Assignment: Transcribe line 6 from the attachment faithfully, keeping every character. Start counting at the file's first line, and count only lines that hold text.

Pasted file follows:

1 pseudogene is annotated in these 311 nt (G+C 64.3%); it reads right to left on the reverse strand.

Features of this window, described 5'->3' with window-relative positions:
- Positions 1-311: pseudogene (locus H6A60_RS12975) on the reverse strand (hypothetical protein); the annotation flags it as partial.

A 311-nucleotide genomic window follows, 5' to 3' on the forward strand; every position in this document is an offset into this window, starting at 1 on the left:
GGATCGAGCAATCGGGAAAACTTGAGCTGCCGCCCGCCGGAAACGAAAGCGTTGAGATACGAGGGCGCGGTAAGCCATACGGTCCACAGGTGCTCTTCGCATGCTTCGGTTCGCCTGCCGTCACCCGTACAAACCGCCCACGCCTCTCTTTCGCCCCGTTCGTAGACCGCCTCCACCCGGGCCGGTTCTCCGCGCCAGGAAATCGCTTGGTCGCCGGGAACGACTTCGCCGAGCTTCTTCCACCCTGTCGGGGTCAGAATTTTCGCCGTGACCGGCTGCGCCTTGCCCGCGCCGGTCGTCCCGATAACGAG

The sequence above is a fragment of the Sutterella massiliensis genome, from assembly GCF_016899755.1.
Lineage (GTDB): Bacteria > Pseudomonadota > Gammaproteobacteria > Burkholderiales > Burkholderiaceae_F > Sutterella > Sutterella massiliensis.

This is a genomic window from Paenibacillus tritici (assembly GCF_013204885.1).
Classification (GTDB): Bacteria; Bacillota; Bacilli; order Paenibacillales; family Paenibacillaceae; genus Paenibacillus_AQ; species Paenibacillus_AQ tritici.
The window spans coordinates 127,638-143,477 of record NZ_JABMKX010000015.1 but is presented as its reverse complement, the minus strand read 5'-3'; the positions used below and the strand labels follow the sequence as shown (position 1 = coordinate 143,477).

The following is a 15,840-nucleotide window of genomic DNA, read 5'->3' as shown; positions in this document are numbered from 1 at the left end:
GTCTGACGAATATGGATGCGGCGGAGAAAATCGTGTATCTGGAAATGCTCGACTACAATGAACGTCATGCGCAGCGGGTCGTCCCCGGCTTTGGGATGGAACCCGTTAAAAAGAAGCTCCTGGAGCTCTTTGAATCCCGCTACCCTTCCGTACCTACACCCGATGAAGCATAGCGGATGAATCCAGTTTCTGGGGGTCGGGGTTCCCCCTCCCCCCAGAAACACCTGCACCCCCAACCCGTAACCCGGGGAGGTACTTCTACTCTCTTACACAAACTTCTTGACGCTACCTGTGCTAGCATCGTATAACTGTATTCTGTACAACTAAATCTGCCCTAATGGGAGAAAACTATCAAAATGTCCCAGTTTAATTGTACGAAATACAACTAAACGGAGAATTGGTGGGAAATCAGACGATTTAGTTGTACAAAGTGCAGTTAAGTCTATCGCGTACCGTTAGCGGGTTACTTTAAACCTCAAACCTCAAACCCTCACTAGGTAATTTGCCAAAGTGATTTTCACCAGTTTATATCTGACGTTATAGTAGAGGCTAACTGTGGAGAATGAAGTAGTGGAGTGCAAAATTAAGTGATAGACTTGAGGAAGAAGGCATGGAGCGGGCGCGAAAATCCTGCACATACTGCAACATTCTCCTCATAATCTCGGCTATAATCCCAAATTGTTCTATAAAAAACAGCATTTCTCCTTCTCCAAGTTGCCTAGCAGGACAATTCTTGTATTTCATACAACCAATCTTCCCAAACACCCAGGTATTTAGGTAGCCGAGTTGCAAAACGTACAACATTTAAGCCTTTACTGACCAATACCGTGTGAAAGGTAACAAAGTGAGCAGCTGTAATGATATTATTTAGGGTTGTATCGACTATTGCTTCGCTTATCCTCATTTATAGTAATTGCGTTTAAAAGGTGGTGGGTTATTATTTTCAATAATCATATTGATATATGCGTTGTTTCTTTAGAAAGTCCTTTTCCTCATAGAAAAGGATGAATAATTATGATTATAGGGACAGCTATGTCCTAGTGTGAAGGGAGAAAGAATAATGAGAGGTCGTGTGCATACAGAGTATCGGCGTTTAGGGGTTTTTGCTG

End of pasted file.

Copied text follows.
The sequence above is a fragment of the Sutterella massiliensis genome, from assembly GCF_016899755.1.